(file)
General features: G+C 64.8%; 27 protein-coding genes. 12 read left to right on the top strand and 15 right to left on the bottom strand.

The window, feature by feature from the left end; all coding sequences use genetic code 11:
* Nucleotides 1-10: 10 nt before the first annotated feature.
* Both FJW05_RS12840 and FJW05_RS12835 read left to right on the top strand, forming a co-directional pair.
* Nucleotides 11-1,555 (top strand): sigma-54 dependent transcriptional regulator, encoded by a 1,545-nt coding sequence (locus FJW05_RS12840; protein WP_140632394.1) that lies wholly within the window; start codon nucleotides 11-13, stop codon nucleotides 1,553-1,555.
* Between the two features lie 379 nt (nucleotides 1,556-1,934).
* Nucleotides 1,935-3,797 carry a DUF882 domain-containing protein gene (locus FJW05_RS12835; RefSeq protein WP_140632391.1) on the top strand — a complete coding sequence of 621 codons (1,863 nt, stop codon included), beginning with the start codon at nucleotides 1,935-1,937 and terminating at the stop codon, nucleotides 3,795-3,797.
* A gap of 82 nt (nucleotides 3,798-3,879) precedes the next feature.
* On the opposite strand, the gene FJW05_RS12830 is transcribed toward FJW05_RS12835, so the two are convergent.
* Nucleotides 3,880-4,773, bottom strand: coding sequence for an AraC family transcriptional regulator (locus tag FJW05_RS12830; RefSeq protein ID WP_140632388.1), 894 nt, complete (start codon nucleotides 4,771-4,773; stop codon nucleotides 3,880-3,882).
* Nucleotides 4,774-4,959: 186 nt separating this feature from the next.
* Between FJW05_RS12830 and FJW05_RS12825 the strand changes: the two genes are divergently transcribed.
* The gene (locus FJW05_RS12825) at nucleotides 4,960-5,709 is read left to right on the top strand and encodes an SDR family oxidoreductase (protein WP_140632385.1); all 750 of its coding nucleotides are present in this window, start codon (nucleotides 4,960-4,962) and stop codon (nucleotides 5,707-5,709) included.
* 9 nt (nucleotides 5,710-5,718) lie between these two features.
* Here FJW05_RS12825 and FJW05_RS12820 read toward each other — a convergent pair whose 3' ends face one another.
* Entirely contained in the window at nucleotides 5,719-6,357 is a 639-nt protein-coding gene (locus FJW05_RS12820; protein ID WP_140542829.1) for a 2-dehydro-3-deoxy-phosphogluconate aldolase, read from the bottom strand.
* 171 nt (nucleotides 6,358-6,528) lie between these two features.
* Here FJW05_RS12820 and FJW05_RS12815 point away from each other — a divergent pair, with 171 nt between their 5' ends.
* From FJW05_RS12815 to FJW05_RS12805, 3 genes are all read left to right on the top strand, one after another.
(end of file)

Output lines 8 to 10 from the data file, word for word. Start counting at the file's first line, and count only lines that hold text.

* A gap of 82 nt (nucleotides 3,798-3,879) precedes the next feature.
* On the opposite strand, the gene FJW05_RS12830 is transcribed toward FJW05_RS12835, so the two are convergent.
* Nucleotides 3,880-4,773, bottom strand: coding sequence for an AraC family transcriptional regulator (locus tag FJW05_RS12830; RefSeq protein ID WP_140632388.1), 894 nt, complete (start codon nucleotides 4,771-4,773; stop codon nucleotides 3,880-3,882).